As a profession that invests a serious amount of emotion into our job I think highs and lows are a daily experience. I’ve been fortunate enough in my career to date to have many personal highs, but one stands out for me.
In my first year of teaching at my current school I took over coaching the 1st XV in rugby. The young men in my squad had not spent the summer preparing, instead they had enjoyed a number of the many festivals that are on offer. They came back unfit and out of shape to cope with the demands of a full season of rugby. On top of that they had a new coach, who did not know them and wanted them to play in a style of rugby that they were unaccustomed to. Needless to say as a group with had a disastrous season winning one game from fifteen. At the end of the season, my colleagues placed a mock P45 in my pigeonhole.
One young man in Year 13, named George, who experienced that awful season with me had even a worse year. Firstly he missed the only game we won for a university open day. Secondly his personal life was so very chaotic he failed academically and missed out on his preferred choice of university. He was given the opportunity to repeat the year which after much soul searching he took.
The next year George was by himself as a ‘Year 14’. He came to play rugby for the school and once again we had a difficult season. This time we won 3 from 15 games, which for me was quite an improvement. I felt touring would help raise the standard of rugby and had already set in motion the paperwork require to take 48 young men to New Zealand for 3 weeks rugby touring in the following summer. During this season he talked about ‘giving up’ not because he didn’t enjoy his rugby anymore, but the constant losing in all aspects of his life were too difficult. He found it very difficult to cope with that from rugby and stay motivated. We had many conversations about the real meaning of failure, which required you giving up and walking away. We came to the solution that he would take a month break from rugby, but would come back afterwards. However this coincided with our 3 wins.
George came back to rugby and preserved. He also had a part time job and fundraised enough money to come with us to New Zealand. I’m glad he came, he was the father figure at 19 to some of the 16 year old boys and gave them some wonderful advice and support. We had 6 games and we lost the first 5. In the final game of the tour George scored the winning try to win his first game of school rugby in 31 fixtures. I managed to capture a picture of the moment, George in full flight, big smile on his face, knowing he had just won the game. He celebrated with the rest of the team.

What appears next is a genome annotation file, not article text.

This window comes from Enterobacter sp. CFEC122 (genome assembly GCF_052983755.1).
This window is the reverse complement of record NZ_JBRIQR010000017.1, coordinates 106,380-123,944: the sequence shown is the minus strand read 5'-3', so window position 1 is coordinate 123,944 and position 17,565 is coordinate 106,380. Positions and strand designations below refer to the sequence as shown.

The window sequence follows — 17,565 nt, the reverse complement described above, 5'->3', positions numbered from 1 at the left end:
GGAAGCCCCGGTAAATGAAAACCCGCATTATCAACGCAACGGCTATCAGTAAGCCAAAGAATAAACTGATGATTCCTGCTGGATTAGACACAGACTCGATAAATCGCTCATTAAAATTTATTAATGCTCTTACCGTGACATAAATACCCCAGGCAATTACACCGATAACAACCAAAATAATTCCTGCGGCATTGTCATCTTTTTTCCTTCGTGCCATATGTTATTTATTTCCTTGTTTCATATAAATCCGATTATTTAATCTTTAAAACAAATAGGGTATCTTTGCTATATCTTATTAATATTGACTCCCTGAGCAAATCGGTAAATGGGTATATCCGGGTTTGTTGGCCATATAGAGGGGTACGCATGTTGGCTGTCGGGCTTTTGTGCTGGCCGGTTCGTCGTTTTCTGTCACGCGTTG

George got his grades he required and went to study mathematics at Birmingham. He gave up rugby and started playing American Football. He was so good he got England trials in his first year of playing but didn’t make the squad. This happened again in his 2nd year. He got called to trials in his third year and we spoke on the phone and said he wasn’t going to go. I found the picture of him scoring that try in New Zealand and sent it to him in the post with the immortal words of Rocky Balboa: ‘The world ain’t all sunshine and rainbows. It is a very mean and nasty place. It will beat you to your knees and keep you there permanently if you let it. You, me or nobody is going to hit as hard as life. But it ain’t about how hard you’re hit, it is about how hard you can get hit and keep moving forward, how much can you take and keep moving forward. That’s how winning is done!‘ Pretty macho I know, but I’m sure George knew what I meant due to the many conversations we had over the years.
A few months later I received a parcel back. It was from George and was his England Jersey. With it was a note that said simply ‘thank you for being a teacher’.
Most of us get to see the highs and lows of our teaching everyday in school. What we don’t get to see is those many potential highlights that could be attributed to what we say and what we do, in our students many years after they have left. I’ve been lucky enough to share in one of those highlights. To misquote Maximus Decimus Meridius in the film Gladiator ‘what we do in the classroom, echoes in life.’ What we say and what we do may have significance later on in their life, and it is with that thought that I keep teaching.